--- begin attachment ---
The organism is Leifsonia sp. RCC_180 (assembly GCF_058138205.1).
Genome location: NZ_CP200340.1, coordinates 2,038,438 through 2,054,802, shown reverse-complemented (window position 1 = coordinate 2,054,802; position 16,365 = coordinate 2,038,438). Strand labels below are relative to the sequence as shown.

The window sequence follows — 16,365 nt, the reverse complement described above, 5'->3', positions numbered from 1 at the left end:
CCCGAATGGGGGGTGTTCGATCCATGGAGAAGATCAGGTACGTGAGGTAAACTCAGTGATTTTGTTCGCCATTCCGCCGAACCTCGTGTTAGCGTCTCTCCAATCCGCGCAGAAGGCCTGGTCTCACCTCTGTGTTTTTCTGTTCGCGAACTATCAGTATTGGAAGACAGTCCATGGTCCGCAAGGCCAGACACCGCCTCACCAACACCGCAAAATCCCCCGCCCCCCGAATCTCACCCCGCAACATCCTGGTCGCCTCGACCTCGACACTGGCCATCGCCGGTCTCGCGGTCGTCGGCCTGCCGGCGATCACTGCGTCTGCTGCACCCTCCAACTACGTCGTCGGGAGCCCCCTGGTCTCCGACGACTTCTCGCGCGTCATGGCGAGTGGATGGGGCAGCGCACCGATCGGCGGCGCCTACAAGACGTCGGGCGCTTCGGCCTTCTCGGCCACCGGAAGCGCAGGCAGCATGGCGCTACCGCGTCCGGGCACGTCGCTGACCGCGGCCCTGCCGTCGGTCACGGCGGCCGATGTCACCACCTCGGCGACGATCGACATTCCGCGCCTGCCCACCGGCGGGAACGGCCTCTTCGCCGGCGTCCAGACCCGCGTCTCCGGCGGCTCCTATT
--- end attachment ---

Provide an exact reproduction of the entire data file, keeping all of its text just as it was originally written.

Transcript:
The organism is Leifsonia sp. RCC_180 (assembly GCF_058138205.1).
Genome location: NZ_CP200340.1, coordinates 2,038,438 through 2,054,802, shown reverse-complemented (window position 1 = coordinate 2,054,802; position 16,365 = coordinate 2,038,438). Strand labels below are relative to the sequence as shown.

The window sequence follows — 16,365 nt, the reverse complement described above, 5'->3', positions numbered from 1 at the left end:
CCCGAATGGGGGGTGTTCGATCCATGGAGAAGATCAGGTACGTGAGGTAAACTCAGTGATTTTGTTCGCCATTCCGCCGAACCTCGTGTTAGCGTCTCTCCAATCCGCGCAGAAGGCCTGGTCTCACCTCTGTGTTTTTCTGTTCGCGAACTATCAGTATTGGAAGACAGTCCATGGTCCGCAAGGCCAGACACCGCCTCACCAACACCGCAAAATCCCCCGCCCCCCGAATCTCACCCCGCAACATCCTGGTCGCCTCGACCTCGACACTGGCCATCGCCGGTCTCGCGGTCGTCGGCCTGCCGGCGATCACTGCGTCTGCTGCACCCTCCAACTACGTCGTCGGGAGCCCCCTGGTCTCCGACGACTTCTCGCGCGTCATGGCGAGTGGATGGGGCAGCGCACCGATCGGCGGCGCCTACAAGACGTCGGGCGCTTCGGCCTTCTCGGCCACCGGAAGCGCAGGCAGCATGGCGCTACCGCGTCCGGGCACGTCGCTGACCGCGGCCCTGCCGTCGGTCACGGCGGCCGATGTCACCACCTCGGCGACGATCGACATTCCGCGCCTGCCCACCGGCGGGAACGGCCTCTTCGCCGGCGTCCAGACCCGCGTCTCCGGCGGCTCCTATT